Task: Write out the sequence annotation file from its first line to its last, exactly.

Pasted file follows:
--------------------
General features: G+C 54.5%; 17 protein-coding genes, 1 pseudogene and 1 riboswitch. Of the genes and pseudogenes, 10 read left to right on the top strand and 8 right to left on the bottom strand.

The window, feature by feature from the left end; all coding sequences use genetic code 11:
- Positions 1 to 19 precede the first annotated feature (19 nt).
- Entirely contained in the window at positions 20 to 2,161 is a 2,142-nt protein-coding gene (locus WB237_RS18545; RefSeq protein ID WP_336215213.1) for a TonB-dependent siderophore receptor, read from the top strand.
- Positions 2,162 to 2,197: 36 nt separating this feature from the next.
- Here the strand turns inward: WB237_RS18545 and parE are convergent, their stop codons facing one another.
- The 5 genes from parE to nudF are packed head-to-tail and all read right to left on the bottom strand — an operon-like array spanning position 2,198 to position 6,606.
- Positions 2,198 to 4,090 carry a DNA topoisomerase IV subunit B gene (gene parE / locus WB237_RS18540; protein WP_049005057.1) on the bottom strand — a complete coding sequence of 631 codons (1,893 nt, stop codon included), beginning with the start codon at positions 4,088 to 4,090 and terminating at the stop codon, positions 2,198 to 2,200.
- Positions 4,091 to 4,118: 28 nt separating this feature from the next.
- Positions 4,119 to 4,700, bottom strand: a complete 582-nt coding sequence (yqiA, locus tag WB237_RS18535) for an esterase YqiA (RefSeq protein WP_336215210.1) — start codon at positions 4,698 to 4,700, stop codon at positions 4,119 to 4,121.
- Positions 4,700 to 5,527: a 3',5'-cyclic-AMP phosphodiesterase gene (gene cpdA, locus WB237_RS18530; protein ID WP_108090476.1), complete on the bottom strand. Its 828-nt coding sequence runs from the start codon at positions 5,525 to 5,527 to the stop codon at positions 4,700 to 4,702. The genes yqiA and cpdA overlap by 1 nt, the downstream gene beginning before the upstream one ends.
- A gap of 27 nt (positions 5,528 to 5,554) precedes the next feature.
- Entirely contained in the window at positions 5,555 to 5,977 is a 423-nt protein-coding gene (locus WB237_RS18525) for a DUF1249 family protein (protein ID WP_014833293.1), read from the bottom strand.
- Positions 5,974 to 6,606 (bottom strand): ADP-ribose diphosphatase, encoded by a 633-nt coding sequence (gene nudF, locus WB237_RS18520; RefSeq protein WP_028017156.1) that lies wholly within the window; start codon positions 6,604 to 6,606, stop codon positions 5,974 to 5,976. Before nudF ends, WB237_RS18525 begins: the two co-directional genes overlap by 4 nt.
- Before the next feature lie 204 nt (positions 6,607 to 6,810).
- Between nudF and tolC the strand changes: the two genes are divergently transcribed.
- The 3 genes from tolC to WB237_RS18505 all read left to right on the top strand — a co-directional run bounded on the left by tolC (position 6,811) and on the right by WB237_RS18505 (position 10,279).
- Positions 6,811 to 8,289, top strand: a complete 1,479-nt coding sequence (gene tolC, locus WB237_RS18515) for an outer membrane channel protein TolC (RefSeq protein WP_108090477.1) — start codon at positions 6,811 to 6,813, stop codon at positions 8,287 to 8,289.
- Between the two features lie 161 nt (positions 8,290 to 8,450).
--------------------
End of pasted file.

General features: G+C 54.5%; 17 protein-coding genes, 1 pseudogene and 1 riboswitch. Of the genes and pseudogenes, 10 read left to right on the top strand and 8 right to left on the bottom strand.

The window, feature by feature from the left end; all coding sequences use genetic code 11:
- Positions 1 to 19 precede the first annotated feature (19 nt).
- Entirely contained in the window at positions 20 to 2,161 is a 2,142-nt protein-coding gene (locus WB237_RS18545; RefSeq protein ID WP_336215213.1) for a TonB-dependent siderophore receptor, read from the top strand.
- Positions 2,162 to 2,197: 36 nt separating this feature from the next.
- Here the strand turns inward: WB237_RS18545 and parE are convergent, their stop codons facing one another.
- The 5 genes from parE to nudF are packed head-to-tail and all read right to left on the bottom strand — an operon-like array spanning position 2,198 to position 6,606.
- Positions 2,198 to 4,090 carry a DNA topoisomerase IV subunit B gene (gene parE / locus WB237_RS18540; protein WP_049005057.1) on the bottom strand — a complete coding sequence of 631 codons (1,893 nt, stop codon included), beginning with the start codon at positions 4,088 to 4,090 and terminating at the stop codon, positions 2,198 to 2,200.
- Positions 4,091 to 4,118: 28 nt separating this feature from the next.
- Positions 4,119 to 4,700, bottom strand: a complete 582-nt coding sequence (yqiA, locus tag WB237_RS18535) for an esterase YqiA (RefSeq protein WP_336215210.1) — start codon at positions 4,698 to 4,700, stop codon at positions 4,119 to 4,121.
- Positions 4,700 to 5,527: a 3',5'-cyclic-AMP phosphodiesterase gene (gene cpdA, locus WB237_RS18530; protein ID WP_108090476.1), complete on the bottom strand. Its 828-nt coding sequence runs from the start codon at positions 5,525 to 5,527 to the stop codon at positions 4,700 to 4,702. The genes yqiA and cpdA overlap by 1 nt, the downstream gene beginning before the upstream one ends.
- A gap of 27 nt (positions 5,528 to 5,554) precedes the next feature.
- Entirely contained in the window at positions 5,555 to 5,977 is a 423-nt protein-coding gene (locus WB237_RS18525) for a DUF1249 family protein (protein ID WP_014833293.1), read from the bottom strand.
- Positions 5,974 to 6,606 (bottom strand): ADP-ribose diphosphatase, encoded by a 633-nt coding sequence (gene nudF, locus WB237_RS18520; RefSeq protein WP_028017156.1) that lies wholly within the window; start codon positions 6,604 to 6,606, stop codon positions 5,974 to 5,976. Before nudF ends, WB237_RS18525 begins: the two co-directional genes overlap by 4 nt.
- Before the next feature lie 204 nt (positions 6,607 to 6,810).
- Between nudF and tolC the strand changes: the two genes are divergently transcribed.
- The 3 genes from tolC to WB237_RS18505 all read left to right on the top strand — a co-directional run bounded on the left by tolC (position 6,811) and on the right by WB237_RS18505 (position 10,279).
- Positions 6,811 to 8,289, top strand: a complete 1,479-nt coding sequence (gene tolC, locus WB237_RS18515) for an outer membrane channel protein TolC (RefSeq protein WP_108090477.1) — start codon at positions 6,811 to 6,813, stop codon at positions 8,287 to 8,289.
- Between the two features lie 161 nt (positions 8,290 to 8,450).